Construction profitability is about reducing risk. Contracts require contractors to assume more risk than ever today. Have you considered what’s at stake?

Types Of Construction Business Risk:

– Project Loc. & Access – Project Type & Sz
– Project Sch. & Duration – Constructability
– Customer – Architect, Eng. & Consultants
– Contract Terms – Financial , Funding & Pymt.
– Regs & Inspections – Subcontractors & Suppliers
– Material Costs & Aval. – Plans & Specifications
– Approvals & Acceptance – Project Management
– Supervision & Coord. – Manpower, Prod. & Safety
– Quality & Workmanship – Estimate & Budget
– Factors Beyond Control

So how do you reduce risk and increase your bottom-line? Your choices are many. But consider which will give you the biggest return on your time, energy, and money. In other words, where can your company gain the biggest advantage over your competitors?

– Lower Material Costs
– Better Subs. Costs
– Better Equipment
– Better Supervision
– Better Project Mgmt.
– Labor Productivity

Change = Growth = Improvement!

Remember when you learned something new like ride a bike or learn the computer? It was hard and caused you some pain. But with training and diligence, you succeeded. And now these tasks are like second nature and easy. Change is good and allows for growth and improvement. Without change, nothing new happens, you stay put, and go backwards.

Do you have to change? The old way still works, doesn’t it? YES you have to change! I know you don’t like to change. You want the economy to go back to its’ old steady ways. But I’m sure your goal is not to strive for stability. Today, change is the norm. Change is not something that happens to you. Change is what you must do to continue to make a profit, grow your business, and expand your customer base.

In the old days, you only had to make one or two changes every few years. Like buying a new adding machine, upgrading your typewriter to an electric model, buying a fax machine, changing from a yellow pad and pencil to a computer spreadsheet, changing from a dot matrix to laser printer, moving from Lotus 123 to Excel, buying a new pickup truck, adding a laser screed to your concrete tools, or attempting to use email to communicate.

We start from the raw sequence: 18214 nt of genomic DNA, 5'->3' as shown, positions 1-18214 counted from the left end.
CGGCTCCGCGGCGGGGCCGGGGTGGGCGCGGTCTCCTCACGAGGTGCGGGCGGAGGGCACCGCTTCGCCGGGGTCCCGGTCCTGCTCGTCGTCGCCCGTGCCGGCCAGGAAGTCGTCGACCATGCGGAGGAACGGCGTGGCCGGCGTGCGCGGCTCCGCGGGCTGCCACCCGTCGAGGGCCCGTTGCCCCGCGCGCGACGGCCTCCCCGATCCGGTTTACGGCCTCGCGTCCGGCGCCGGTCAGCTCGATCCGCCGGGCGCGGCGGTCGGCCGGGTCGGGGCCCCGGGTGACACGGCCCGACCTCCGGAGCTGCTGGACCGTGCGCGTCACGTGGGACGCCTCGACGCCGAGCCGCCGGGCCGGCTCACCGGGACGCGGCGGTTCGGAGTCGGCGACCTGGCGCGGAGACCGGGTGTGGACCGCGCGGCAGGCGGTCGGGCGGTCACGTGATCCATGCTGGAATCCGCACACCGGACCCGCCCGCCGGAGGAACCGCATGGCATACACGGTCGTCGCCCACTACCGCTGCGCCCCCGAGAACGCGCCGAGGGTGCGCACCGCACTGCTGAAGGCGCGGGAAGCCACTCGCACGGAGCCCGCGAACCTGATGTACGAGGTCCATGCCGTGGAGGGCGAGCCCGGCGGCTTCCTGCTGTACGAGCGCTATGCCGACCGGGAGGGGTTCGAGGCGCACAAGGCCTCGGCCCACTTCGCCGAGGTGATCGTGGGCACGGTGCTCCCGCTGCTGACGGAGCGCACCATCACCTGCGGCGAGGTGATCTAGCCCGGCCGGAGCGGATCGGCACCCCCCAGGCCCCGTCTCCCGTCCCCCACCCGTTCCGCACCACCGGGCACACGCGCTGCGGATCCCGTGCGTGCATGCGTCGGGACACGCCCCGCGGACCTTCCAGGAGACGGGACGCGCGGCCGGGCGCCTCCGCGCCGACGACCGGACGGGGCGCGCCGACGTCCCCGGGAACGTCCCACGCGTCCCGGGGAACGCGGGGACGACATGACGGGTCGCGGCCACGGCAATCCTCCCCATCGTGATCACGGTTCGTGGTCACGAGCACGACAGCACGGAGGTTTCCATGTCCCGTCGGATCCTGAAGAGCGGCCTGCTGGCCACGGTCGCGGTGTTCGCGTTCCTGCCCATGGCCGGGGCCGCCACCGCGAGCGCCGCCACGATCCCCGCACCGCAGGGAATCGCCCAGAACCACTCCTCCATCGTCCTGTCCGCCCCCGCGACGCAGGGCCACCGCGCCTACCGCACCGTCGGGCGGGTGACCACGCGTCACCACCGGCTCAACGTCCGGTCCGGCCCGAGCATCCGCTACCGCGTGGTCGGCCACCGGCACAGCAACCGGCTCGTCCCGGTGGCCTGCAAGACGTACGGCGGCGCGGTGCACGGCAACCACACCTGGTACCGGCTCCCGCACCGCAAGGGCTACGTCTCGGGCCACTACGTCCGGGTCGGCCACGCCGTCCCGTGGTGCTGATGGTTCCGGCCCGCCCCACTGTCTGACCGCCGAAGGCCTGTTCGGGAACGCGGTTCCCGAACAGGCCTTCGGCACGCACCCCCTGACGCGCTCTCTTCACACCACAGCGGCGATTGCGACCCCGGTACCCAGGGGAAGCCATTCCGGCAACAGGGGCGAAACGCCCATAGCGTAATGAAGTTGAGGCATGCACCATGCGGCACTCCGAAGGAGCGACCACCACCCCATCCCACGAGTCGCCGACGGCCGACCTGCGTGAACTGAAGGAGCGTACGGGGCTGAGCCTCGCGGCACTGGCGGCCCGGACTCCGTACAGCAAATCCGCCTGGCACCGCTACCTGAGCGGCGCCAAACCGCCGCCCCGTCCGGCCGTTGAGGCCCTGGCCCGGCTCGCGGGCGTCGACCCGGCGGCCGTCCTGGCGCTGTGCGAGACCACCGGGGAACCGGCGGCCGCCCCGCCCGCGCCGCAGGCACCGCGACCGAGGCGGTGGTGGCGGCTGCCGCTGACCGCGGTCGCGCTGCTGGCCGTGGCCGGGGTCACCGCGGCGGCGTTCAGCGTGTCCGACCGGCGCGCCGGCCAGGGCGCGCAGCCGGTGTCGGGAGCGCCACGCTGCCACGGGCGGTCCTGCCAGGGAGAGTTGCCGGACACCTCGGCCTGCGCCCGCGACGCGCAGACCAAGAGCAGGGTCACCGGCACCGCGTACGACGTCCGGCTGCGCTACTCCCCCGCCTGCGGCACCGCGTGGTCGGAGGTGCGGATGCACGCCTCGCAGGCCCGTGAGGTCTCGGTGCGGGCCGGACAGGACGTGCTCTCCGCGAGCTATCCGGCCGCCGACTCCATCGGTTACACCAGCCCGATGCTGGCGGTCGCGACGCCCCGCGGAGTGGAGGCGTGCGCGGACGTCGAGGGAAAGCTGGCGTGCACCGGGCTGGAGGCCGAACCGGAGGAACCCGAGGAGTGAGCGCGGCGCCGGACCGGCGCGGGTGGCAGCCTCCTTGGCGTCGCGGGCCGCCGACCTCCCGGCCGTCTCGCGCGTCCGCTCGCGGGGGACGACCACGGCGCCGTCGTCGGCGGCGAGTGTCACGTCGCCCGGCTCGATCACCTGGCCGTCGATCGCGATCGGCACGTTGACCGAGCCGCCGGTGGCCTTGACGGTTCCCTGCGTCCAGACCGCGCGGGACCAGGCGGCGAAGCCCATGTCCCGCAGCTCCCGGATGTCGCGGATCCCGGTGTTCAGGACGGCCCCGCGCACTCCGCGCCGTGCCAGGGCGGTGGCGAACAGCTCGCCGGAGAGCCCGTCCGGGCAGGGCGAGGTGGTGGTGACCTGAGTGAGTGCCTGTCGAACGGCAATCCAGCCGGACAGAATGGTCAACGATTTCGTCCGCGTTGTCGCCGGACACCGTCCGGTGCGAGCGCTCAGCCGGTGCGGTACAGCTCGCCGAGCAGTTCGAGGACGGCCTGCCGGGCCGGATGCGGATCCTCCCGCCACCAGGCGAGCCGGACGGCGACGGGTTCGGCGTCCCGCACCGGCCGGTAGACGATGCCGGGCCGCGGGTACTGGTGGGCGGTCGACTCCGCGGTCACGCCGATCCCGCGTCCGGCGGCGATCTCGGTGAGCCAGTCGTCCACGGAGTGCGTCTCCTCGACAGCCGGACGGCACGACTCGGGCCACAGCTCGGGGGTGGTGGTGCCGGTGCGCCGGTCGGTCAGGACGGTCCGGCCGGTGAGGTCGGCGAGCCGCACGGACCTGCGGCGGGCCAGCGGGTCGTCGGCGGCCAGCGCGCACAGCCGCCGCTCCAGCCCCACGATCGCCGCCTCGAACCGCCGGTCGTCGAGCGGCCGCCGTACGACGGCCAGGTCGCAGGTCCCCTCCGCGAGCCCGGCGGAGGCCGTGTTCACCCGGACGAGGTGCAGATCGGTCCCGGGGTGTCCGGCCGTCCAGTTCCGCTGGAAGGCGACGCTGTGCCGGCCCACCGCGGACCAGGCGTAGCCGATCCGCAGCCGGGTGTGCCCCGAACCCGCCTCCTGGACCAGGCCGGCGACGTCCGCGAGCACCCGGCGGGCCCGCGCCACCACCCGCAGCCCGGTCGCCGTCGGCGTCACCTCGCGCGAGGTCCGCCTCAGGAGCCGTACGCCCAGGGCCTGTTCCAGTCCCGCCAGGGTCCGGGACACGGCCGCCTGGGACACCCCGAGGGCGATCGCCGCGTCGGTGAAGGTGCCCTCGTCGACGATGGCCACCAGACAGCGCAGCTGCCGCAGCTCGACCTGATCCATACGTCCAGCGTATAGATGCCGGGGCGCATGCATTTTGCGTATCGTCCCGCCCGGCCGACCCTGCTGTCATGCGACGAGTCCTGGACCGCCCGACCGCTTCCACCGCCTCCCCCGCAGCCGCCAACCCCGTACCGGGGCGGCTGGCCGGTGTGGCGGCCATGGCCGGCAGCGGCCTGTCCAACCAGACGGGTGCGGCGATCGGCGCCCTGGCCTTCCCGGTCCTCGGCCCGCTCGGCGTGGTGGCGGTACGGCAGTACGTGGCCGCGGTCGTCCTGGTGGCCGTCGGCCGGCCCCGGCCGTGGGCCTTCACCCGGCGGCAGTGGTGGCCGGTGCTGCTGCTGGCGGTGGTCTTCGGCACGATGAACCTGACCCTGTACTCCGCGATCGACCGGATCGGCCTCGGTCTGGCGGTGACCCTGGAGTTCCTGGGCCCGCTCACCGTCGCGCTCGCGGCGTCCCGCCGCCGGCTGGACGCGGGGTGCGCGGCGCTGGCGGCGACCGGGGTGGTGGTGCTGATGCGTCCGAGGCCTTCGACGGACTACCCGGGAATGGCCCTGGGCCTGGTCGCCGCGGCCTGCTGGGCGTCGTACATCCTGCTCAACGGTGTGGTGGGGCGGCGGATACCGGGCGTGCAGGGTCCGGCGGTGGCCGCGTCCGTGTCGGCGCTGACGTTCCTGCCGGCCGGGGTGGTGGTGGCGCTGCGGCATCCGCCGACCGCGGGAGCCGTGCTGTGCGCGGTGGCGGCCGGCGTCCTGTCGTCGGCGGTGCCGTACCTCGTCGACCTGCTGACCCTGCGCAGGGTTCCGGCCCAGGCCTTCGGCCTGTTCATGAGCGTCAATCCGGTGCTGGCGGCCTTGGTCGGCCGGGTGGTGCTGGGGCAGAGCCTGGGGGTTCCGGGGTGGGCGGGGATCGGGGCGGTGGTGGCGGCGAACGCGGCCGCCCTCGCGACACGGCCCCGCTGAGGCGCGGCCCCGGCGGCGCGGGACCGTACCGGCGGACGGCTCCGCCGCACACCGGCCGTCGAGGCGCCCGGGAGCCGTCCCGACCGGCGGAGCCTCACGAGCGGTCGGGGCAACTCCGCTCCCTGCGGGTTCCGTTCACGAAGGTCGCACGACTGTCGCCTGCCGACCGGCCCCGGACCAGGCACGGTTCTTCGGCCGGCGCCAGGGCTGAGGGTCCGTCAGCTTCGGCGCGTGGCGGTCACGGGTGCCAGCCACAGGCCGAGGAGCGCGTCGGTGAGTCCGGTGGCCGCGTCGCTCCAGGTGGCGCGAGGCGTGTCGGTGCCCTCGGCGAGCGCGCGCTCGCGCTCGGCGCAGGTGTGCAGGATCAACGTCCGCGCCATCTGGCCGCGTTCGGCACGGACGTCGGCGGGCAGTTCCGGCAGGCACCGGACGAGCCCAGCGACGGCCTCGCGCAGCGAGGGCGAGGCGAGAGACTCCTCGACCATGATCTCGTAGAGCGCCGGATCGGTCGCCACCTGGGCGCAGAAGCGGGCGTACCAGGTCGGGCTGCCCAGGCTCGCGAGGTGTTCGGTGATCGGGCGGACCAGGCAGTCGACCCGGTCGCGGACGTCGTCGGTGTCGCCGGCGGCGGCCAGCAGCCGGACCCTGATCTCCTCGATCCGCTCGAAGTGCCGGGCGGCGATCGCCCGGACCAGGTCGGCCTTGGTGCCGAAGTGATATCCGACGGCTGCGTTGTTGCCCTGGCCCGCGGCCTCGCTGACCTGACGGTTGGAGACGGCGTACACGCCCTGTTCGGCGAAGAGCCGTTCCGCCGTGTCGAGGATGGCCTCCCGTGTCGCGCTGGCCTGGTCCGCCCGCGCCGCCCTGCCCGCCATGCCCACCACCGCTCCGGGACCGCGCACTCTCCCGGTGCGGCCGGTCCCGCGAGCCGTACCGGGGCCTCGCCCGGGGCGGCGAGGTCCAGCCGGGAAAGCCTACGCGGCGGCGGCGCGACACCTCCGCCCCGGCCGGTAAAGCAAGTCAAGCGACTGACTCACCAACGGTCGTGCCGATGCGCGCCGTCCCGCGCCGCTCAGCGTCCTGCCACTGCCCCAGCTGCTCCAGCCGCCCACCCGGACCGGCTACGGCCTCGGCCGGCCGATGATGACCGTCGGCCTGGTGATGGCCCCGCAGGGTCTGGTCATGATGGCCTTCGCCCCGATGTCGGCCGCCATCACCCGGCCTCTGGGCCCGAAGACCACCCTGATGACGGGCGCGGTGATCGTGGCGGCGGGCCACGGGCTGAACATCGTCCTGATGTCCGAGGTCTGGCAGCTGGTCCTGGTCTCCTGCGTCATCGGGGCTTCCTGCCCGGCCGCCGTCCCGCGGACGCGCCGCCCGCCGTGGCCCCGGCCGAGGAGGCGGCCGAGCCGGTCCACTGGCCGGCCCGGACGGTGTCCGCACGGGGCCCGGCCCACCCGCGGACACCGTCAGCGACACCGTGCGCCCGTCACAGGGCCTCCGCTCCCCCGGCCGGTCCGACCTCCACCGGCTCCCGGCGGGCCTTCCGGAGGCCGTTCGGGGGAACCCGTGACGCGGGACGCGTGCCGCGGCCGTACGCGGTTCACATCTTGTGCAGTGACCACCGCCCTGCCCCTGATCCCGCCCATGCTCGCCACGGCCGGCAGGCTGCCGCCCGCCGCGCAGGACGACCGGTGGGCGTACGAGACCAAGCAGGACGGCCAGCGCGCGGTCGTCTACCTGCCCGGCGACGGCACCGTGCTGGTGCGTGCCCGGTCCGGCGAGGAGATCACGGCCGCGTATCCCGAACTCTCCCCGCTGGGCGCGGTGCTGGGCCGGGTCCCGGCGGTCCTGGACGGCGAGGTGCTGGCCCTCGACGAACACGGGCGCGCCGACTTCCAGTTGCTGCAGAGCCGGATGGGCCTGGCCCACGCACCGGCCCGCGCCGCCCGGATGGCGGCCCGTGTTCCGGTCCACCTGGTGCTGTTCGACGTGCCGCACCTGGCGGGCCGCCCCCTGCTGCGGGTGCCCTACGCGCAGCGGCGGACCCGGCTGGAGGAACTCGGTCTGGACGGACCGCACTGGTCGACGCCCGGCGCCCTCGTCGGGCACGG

As a part of your ongoing business management role, what do you do to plan for change, make change happen, and force change to happen? The companies who wait for something to happen die off. Look at Sears. The leaders never thought their business model would ever need to change. They hoped Wal-Mart would never catch on. To date, they still struggle to get back the market share and customers they lost while waiting and doing nothing new or different. How would you have liked to be a steel golf spike manufacturer hoping soft-spikes didn’t sell? You would now be broke and without a company.

The second part of changing how you do business is to have a pro-active plan to stay ahead of your competition and abandon your old ways of doing business. Ask yourself: “What leadership decisions should you make, but you won’t? Why not? What are you waiting for?” You have some tough calls you need to make right now:

– Do you have a customer you need to fire?
– Where are you wasting money?
– How can you be more efficient?
– What improvements are needed with your staff?
– Is there a faster way to complete your projects?
– What can you delegate or let go of?
– What should you stop doing?
– What should you start doing differently?
– What areas should you improve now?

– customers -personnel
– mgmt. team -training
– qty workmanship -service
– scheduling -sales & marketing
– estimating -technology
– subcontractors -suppliers
– productivity -financial systems
– ops systems -field systems
– project mgmt. -equipment
– banking -bonding
– insurance -your paycheck